The Washington Post recently published a half-assed, shoddy analysis in an editorial titled What Are You Worth To Your Bank. In it, the writer, a “fellow” at some place called the Roosevelt Institute (I think it might be named after Roosevelt O’ Donnell, not Teddy or Franklin), presents a model for how much a bank makes off a customer.
He estimates that what a customer is worth to bank is equal to the fees the customer pays plus 2.5% of what’s in checking/savings accounts plus 1.75% of that customer’s card-based (credit and/or debit) transactions.
He makes some assumptions about average income levels ($60k per year), spending and savings patterns ($10k in checking/savings, $12k spending per year), conservatively assumes a customer can avoid fees, and puts the average customer value at around $500.
I actually don’t have a big problem with these assumptions, other than the fact that the cost side of the equation is ignored, so what he’s really talking about is not the “value” of the customer to the bank, but the “revenue generated.” But hey, let’s let this one slide.
Here’s where I have my issue: In the typical self-righteous, bank-bashing tone that is so common today, the author poses the question to the reader:
Do you feel you get half a grand worth of service from your bank? Or in general are they difficult to deal with for customer service, pushy and abrasive when it comes to trying to get you to take on new products? Half a grand might be what you pay for a basic cable service; do you get that much quality from your bank?”
There are two things wrong here which make these questions completely asinine questions to pose.
First of all, what about the financial benefits that the customer might be accruing here? Using the writer’s checking, savings, and spending figures, how about assuming the following?
- The customer puts the checking/savings in a high-yield account and gets 2.5% on that money. The interest generated on the $10k in checking/savings comes to $250 (for simplicity sake let’s not get into the compounding).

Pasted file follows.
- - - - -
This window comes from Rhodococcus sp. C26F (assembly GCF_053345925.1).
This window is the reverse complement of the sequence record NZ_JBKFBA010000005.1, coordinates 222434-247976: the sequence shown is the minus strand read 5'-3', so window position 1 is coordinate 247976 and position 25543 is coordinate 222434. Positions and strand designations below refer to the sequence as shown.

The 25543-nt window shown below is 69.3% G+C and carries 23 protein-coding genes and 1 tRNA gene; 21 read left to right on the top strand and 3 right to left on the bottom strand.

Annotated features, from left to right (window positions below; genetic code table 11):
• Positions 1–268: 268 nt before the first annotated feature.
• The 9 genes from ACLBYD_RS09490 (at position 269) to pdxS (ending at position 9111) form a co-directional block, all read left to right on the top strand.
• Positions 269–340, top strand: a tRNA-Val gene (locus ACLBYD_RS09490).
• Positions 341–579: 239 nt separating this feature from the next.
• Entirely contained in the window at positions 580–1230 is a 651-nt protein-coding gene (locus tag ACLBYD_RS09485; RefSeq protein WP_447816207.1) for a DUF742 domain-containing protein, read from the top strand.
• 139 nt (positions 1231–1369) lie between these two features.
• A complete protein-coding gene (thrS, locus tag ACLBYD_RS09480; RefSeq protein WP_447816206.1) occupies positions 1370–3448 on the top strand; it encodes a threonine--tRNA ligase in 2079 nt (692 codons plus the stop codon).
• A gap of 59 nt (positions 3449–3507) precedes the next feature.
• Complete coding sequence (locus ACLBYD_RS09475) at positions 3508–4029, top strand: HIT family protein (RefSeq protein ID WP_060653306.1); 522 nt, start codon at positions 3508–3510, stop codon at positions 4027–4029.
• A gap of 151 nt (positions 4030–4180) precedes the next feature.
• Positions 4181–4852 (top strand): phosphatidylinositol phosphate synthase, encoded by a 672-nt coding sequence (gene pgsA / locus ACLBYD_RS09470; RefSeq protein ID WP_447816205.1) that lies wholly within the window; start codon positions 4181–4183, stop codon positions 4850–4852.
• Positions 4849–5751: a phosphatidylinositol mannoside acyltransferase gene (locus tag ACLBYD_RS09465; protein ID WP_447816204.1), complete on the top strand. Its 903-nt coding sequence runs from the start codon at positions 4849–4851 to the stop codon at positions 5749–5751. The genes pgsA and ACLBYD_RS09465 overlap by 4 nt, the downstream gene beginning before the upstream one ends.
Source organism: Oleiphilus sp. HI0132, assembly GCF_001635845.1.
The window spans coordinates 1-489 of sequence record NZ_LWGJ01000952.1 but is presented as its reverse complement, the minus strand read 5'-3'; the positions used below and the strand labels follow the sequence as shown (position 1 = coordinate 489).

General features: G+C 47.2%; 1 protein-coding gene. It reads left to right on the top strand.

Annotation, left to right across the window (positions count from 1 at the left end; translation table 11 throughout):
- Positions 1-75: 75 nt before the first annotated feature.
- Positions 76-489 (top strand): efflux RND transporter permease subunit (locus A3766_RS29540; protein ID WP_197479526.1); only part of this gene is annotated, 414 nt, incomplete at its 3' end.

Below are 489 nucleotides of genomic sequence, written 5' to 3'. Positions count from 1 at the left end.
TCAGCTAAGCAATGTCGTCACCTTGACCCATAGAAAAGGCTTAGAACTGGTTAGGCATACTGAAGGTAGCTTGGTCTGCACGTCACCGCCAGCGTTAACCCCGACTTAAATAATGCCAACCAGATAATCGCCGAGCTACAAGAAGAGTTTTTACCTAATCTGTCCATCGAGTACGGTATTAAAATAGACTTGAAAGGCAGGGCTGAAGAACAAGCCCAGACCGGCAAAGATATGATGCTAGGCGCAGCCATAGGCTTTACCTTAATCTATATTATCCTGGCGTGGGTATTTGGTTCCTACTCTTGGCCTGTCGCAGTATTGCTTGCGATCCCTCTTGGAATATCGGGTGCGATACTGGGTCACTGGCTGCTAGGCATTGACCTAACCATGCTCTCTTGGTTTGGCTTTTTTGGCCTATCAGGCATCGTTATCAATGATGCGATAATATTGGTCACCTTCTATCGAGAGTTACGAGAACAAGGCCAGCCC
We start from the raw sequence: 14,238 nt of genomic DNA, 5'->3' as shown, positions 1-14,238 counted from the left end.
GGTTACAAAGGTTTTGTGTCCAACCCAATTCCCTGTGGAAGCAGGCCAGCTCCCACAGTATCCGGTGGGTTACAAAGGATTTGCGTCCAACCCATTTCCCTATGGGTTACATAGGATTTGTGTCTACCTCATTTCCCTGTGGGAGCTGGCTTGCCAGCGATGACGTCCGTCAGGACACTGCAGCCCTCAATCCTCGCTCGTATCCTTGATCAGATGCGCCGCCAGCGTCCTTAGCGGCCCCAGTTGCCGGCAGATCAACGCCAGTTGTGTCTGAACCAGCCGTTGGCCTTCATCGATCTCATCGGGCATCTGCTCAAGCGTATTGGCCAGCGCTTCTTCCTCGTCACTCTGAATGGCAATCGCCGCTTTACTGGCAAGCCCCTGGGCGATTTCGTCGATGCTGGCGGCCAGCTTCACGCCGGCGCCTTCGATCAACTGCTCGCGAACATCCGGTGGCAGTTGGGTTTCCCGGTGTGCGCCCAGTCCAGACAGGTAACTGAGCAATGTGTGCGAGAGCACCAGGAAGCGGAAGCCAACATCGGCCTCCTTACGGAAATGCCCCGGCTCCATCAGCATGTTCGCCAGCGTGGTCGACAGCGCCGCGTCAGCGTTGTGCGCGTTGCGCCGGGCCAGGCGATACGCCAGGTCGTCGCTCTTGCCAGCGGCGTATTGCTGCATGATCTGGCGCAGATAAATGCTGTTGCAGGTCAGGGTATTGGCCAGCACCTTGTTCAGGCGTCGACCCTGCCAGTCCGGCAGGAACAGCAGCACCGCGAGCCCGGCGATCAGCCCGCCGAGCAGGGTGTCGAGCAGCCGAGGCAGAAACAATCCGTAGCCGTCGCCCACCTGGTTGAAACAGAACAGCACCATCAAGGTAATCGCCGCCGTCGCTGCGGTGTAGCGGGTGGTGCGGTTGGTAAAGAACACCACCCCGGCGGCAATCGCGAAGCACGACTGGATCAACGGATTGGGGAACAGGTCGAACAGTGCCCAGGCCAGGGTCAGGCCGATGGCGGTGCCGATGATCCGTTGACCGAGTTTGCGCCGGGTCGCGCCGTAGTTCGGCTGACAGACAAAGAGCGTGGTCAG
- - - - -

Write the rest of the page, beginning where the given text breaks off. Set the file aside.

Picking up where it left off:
- The customer has a rewards-based debit and credit card, and gets 1% cash back on her spending. The cash back on the $12k of spending comes to $120.
So for the $500 the bank is making off the customer, the customer is getting $375.
Let’s return to the writer’s question: Do you feel like you get $125 worth of service from your bank?
Well, considering it gives me the ability to put my money someplace other than under my mattress, gives me tools to track and manage my money, does a pretty damn good job of making sure that criminals and fraudsters don’t get access to my money, and does a pretty damn good job of detecting potentially fraudulent transactions on my credit and debit cards….then YES, I do feel like I’m getting $125 worth of service from my bank.
But the questions the writer poses are ridiculous for another reason: Quantifying the “service” the customer gets from the bank has nothing to do with the “value” the bank gets from the customer.
Let me give you an analogy. Assume I’m online all the time, use Google all the time, and click on sponsored links. It’s feasible to estimate that Google might make $250 per year off of me. But is it a valid question to ask if I get $250 of service from Google?
No. There’s actually no way for me to price on that service, unless Google wants to start charging me. If Google came to me and said “we’re going to start charging you $250 a year to use our search engine”, then I’d bounce over to Bing faster than you could say boo.
What we have here with this Washington Post editorial is nothing more than a lame attempt to jump on the bank-bashing bandwagon. Unfortunately, the writer picked a pretty poor example to try to make his case.
Look, I’m not saying that the banks have been angels and saints and are immune from criticism, but if you’re going to criticize and bash them, do a better job of analysis. Oh, and it might help to understand the difference between revenue and profit.
UPDATE: A colleague of mine pointed out that I missed something in my calculations. Online bill pay saves him $5/ month on postage. Add that in and the customer is up to $435 in “value.”